No, we don’t ever graduate – we are divinely created people and institutions that are caught up in an ever evolving, unfolding, and reforming of self and all of creation. There is a saying among Pauline scholars – where the role of the Spirit is to take us to where the pain is. While it is a natural tendency to avoid pain, there can be no life abundant for all, without going to the painful places and working things through. It is a process of looking at the things that keep us from growing into the people and the faith community that we are being called to be. It is also acknowledging that transformation, can be, in and of itself, painful.
Painful because, like the early church in Rome, we must leave some things behind if we are to embrace what God is doing in our midst. Painful because we must examine our own hearts, and the hurt that lives there, the hurt we may have nurtured all of our lives, so much so that we cannot imagine what life would look like without it. Painful because it holds us accountable to God, to one another, and to the unfolding of life in our midst. Painful because it pushes us to move beyond our own sense of “how things are” and embrace different people with different ways. Painful because there comes a slow dawning where we begin to realize that the Spirit calls us to really care about all those other humans, some of whom are in really big trouble, and most of whom will never darken the door of a local congregation.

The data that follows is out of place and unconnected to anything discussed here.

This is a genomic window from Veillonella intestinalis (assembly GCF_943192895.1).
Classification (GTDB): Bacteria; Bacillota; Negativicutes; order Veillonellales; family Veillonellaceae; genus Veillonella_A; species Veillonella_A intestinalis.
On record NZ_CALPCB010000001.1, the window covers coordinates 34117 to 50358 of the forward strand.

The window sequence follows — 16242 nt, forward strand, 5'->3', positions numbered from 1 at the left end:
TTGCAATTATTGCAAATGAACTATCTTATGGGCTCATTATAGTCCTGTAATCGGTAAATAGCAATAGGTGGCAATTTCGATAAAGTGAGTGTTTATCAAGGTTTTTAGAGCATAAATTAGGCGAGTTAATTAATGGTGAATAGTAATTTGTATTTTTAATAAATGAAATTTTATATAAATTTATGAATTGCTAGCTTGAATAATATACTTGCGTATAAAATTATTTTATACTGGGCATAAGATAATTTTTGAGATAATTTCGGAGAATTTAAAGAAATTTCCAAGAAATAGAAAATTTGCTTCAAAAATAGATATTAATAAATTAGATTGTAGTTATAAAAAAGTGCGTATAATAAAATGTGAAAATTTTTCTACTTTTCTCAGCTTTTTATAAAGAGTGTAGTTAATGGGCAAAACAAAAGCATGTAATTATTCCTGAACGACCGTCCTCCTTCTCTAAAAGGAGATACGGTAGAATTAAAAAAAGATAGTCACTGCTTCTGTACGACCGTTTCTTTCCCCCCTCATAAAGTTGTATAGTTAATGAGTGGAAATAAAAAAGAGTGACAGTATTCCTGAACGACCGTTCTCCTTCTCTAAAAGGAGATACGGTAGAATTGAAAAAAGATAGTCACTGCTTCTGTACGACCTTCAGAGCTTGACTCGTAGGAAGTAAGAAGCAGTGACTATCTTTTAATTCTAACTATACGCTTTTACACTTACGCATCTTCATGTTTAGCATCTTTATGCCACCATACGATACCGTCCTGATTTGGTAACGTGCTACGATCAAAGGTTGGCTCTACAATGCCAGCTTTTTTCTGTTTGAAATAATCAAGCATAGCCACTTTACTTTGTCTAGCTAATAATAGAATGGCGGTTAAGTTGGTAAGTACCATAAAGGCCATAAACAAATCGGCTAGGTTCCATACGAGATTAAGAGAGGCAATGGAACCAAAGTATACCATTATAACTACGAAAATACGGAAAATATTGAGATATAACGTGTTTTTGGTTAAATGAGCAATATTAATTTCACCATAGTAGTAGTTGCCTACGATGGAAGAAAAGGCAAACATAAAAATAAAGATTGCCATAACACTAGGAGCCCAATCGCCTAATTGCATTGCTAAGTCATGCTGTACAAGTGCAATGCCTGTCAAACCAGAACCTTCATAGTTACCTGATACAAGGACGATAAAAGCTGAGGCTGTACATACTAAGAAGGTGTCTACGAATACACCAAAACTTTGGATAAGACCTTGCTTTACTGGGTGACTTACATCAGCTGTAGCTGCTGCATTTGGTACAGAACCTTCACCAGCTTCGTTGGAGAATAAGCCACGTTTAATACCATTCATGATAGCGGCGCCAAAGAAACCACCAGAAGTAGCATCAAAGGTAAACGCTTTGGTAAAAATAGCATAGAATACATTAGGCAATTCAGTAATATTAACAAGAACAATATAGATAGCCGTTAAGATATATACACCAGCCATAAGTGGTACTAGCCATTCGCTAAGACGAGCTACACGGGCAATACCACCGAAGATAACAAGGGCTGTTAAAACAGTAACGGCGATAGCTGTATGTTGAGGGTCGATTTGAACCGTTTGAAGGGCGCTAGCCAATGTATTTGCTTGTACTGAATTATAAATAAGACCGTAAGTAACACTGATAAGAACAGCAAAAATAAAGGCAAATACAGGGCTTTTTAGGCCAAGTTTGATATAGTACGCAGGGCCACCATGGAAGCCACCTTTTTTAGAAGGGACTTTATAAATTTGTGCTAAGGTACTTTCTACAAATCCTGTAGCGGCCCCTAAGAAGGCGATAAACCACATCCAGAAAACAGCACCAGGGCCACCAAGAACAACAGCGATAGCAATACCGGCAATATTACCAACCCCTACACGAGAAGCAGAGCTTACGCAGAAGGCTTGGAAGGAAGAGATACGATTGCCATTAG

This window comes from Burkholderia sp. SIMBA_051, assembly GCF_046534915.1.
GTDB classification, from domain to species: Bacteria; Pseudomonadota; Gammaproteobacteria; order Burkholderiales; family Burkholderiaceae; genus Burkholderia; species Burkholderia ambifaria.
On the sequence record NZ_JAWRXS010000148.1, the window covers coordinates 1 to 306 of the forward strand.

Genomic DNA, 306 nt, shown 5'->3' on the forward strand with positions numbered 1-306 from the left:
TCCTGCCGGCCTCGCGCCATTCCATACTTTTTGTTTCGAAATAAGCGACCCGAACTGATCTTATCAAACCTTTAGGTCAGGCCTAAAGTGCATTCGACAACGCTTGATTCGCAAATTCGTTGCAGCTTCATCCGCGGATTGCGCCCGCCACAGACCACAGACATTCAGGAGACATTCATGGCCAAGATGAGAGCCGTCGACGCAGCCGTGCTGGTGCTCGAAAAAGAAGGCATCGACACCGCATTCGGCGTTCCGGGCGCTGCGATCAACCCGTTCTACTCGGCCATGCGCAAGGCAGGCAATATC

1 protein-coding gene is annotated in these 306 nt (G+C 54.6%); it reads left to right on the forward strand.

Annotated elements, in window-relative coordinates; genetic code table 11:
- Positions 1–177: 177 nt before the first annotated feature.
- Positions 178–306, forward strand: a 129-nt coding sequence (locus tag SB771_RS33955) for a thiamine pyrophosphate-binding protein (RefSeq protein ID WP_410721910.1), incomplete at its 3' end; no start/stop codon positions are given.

To be clear, I am not elevating pain to an elevated status. We don’t need to seek out fresh ways to hurt, but we do need to be honest and willing to look at all that holds us back from letting ourselves and our relationships be transformed. You see, our faith is always and only ever about transformation. While it may be messy and arguments may happen and pain may come in the working through of things, transformation of self and world is a divine program in which we are all enrolled, will never graduate from, and yet it is still so very worth it! Just like babies, no matter how much disruption they cause, or how many red lights are “run” are worth it.
May it be so in your life, and in mine.